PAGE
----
Hyperbole in Public Speaking | Figure of Speech

In the 5th century BC, there was a Greek politician, Hyperbolus, who frequently made exaggerating and magnifying statements along with promises that drove people into a frenzy. Having such a profound habit of exaggerating things, many may think that the English word "Hyperbole" is derived from his name, but in reality it is derived from a Greek verb "Hyperballien", meaning "to exceed" . Therefore through the medium of this blog, we aim to cover the meaning of hyperbole, its uses in public speaking and some well-known examples.


Hyperbole in Public Speaking


Hyperbole a figure of speech

The Oxford Dictionary describes a hyperbole as “a way of speaking or writing that makes something sound better, more exciting, more dangerous, etc. than it really is''. Whereas in the Collins Dictionary, a hyperbole is an expression that is used to “say or write things that make something sound much more impressive than it really is”. It is a rhetorical device used to increase the impact of the speech and give weight to your statement. It is not supposed to have literal meaning.


How to use a hyperbole?

Points to remember while using hyperbole:

  • While using hyperbole in public speaking, first think of the person, object, place or idea you want to describe about and then think of the quality you want to exaggerate like size, difficulty or beauty. Some examples include:


1. The house (object) was so big that the whole city can fit in it. (size)


2. He (person) is as old as hills. (age)


  • The main purpose of it is to emphasis something or to make a mind blowing effect on the reader or listener. So try to come up with a creative exaggeration for it.

  • Degrees of comparison or adjectives can be employed for this figure of speech to illustrate exaggeration. Good instances are:

1.She is the most beautiful person I have seen. (degree of comparison)

2. I had a ton of homework. (adjective)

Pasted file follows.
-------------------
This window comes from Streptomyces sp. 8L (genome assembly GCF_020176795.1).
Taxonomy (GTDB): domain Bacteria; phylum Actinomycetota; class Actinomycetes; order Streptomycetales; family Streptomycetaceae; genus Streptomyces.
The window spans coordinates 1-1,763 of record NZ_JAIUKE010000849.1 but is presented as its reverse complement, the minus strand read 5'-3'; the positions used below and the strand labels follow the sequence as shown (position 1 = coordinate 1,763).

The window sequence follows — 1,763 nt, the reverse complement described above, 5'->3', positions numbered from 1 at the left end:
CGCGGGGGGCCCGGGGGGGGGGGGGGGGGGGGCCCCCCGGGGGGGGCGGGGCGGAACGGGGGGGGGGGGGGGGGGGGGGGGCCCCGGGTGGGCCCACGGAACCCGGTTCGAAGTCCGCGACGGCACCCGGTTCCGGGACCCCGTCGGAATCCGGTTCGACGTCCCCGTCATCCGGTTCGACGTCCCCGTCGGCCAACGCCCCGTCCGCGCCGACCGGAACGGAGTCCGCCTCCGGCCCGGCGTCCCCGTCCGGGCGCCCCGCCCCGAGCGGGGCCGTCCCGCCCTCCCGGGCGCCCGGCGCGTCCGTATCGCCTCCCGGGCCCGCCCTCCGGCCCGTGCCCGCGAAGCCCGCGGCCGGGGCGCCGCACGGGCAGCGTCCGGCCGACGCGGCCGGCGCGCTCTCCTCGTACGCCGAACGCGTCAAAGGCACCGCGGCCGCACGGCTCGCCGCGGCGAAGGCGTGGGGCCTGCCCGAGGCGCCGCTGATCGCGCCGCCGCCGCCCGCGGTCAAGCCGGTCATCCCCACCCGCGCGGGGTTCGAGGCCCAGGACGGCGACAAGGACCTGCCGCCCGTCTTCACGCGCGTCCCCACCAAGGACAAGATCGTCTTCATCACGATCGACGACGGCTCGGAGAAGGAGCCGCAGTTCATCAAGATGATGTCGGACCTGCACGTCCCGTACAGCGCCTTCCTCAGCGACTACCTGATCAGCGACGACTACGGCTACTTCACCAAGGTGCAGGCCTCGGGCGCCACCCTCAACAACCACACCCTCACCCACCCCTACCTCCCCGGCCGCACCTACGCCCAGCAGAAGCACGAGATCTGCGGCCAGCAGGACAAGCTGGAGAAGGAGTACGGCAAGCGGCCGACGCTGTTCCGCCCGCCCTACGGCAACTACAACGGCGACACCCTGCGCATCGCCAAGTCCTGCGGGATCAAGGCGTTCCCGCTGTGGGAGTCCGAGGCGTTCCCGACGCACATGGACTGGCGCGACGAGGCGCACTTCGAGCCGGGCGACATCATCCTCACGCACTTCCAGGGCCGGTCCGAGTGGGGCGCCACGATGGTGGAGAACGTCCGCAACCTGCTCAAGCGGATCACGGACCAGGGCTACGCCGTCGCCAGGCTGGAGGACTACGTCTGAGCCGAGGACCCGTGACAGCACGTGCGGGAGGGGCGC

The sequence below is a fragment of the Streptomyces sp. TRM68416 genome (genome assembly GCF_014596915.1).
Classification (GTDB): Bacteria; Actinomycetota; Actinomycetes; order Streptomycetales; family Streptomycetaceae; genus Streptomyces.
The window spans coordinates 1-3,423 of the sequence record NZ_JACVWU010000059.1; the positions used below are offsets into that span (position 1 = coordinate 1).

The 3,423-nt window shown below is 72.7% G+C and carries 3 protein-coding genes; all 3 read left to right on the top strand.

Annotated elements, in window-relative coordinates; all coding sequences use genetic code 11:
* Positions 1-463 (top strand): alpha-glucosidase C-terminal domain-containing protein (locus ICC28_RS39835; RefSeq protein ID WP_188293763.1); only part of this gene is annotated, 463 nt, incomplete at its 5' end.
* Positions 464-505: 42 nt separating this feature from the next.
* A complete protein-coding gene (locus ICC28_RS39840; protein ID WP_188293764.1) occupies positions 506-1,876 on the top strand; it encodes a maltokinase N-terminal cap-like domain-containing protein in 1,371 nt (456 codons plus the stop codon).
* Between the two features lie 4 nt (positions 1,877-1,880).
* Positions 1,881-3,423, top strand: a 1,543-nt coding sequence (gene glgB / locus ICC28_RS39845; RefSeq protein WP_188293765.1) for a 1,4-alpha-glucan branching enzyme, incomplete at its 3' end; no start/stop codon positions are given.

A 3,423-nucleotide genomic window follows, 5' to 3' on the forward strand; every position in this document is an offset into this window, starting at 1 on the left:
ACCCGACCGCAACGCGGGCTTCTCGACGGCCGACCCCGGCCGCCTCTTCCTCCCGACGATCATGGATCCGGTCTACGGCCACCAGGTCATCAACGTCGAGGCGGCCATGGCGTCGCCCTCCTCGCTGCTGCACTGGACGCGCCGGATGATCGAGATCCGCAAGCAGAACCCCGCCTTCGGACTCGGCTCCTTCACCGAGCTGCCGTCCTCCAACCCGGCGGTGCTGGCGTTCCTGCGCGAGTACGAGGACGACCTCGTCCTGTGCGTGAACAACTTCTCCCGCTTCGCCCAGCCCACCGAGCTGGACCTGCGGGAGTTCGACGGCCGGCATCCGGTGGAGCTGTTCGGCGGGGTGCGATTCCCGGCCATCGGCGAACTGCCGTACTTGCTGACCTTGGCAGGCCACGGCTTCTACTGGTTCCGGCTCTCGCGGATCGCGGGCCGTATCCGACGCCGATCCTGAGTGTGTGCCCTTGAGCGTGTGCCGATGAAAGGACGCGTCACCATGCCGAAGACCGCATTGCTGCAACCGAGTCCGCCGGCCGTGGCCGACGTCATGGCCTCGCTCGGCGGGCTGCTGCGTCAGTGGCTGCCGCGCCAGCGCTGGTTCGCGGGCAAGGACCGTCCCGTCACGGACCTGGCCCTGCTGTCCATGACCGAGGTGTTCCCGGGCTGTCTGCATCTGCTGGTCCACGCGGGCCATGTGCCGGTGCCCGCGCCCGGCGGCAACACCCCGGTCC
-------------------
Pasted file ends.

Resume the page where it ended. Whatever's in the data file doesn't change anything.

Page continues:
• These can be one word, a group of words, a phrase or a clause. To exemplify:

1.I am so hungry that I can eat a horse.

2.He completed the quiz faster than the speed of light.

3.Red Bull gives you wings. (Advertisement of Red Bull)

  • Lastly, hyperbole is just an exaggeration and should not be taken literally.



Great Speeches with Hyperbole


  • "Freedom is my birthright. So long as it is awake within me, I am not old. No weapon can cut this spirit, no fire can burn it, no water can wet it, no wind can dry it."- Freedom is My Birthright, Bal Gangadhar Tilak


  • “I think this is the most extraordinary collection of human talent, of human knowledge, that has ever been gathered at the White House — with the possible exception of when Thomas Jefferson dined alone." - White House dinner honoring Nobel Prize winners, President John F. Kennedy



Adding more effect on your message through Hyperbole.

Some Daily Uses of Hyperbole

  • I have been waiting for an eternity.

  • I cannot live without my phone for a minute.

  • That house was humongous, it could have inhabited the whole city.

Hyperbole is applied to accentuate the thoughts, ideas and images presented while speaking and create an overall dramatic effect. We have discussed the meaning, usage and some examples of it in this blog. For any queries or to submit a guest post, please contact us or mail us at cityoneintitiative@gmail.com .


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